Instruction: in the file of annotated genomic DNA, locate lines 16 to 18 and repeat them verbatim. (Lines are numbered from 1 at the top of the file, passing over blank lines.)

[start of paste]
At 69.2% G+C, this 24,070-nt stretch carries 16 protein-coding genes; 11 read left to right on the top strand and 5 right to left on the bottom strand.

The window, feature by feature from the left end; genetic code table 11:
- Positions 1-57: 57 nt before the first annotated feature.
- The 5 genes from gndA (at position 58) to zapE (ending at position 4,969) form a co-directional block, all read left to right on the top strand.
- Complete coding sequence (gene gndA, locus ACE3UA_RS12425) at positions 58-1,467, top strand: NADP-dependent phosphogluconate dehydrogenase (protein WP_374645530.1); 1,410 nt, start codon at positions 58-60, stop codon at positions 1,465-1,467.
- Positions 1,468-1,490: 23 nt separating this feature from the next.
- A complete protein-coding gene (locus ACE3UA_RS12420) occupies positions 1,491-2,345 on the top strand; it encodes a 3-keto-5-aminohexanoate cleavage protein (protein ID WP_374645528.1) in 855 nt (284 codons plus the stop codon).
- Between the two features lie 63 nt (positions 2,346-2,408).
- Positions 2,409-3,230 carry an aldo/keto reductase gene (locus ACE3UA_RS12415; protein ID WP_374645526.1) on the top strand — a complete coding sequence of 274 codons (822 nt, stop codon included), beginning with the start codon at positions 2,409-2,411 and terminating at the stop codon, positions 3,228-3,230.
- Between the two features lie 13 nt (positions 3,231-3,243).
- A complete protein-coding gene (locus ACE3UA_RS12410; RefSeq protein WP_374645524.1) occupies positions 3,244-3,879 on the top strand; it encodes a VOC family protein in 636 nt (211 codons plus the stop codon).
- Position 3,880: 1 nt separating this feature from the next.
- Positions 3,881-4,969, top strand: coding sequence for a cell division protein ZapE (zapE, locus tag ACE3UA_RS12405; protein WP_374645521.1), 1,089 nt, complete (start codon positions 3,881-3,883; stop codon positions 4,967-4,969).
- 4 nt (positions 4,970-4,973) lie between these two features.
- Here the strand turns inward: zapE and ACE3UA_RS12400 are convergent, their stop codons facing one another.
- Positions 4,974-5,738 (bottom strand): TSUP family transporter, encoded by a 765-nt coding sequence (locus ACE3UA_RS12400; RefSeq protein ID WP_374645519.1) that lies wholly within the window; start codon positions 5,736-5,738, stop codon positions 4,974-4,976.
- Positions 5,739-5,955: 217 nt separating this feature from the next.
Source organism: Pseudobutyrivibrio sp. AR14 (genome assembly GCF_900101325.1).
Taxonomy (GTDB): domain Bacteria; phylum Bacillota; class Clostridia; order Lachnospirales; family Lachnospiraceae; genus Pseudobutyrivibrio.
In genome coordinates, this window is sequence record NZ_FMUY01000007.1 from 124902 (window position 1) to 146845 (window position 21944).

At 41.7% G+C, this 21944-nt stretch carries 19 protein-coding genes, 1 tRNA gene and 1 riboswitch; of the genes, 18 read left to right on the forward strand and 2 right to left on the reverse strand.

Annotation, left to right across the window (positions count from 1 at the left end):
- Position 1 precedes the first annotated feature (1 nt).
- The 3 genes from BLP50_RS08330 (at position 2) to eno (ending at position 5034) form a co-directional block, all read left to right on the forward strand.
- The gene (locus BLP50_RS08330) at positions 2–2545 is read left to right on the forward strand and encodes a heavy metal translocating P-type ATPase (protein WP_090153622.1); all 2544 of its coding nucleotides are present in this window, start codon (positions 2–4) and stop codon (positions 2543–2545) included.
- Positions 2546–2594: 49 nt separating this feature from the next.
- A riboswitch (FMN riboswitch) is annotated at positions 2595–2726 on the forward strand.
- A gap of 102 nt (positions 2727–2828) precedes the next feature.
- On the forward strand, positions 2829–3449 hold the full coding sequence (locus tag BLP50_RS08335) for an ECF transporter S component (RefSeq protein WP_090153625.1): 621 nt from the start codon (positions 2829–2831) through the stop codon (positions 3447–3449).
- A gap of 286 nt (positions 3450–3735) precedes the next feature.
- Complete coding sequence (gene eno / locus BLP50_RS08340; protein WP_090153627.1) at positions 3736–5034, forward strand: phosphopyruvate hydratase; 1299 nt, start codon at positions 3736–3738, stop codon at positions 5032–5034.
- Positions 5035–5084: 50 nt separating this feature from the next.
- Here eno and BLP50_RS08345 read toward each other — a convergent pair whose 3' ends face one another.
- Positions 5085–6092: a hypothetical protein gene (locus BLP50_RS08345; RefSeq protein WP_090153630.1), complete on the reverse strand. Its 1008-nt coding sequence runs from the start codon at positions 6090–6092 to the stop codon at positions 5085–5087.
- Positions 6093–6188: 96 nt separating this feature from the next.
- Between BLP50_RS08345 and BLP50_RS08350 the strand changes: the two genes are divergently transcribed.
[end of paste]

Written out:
- Positions 4,974-5,738 (bottom strand): TSUP family transporter, encoded by a 765-nt coding sequence (locus ACE3UA_RS12400; RefSeq protein ID WP_374645519.1) that lies wholly within the window; start codon positions 5,736-5,738, stop codon positions 4,974-4,976.
- Positions 5,739-5,955: 217 nt separating this feature from the next.
Source organism: Pseudobutyrivibrio sp. AR14 (genome assembly GCF_900101325.1).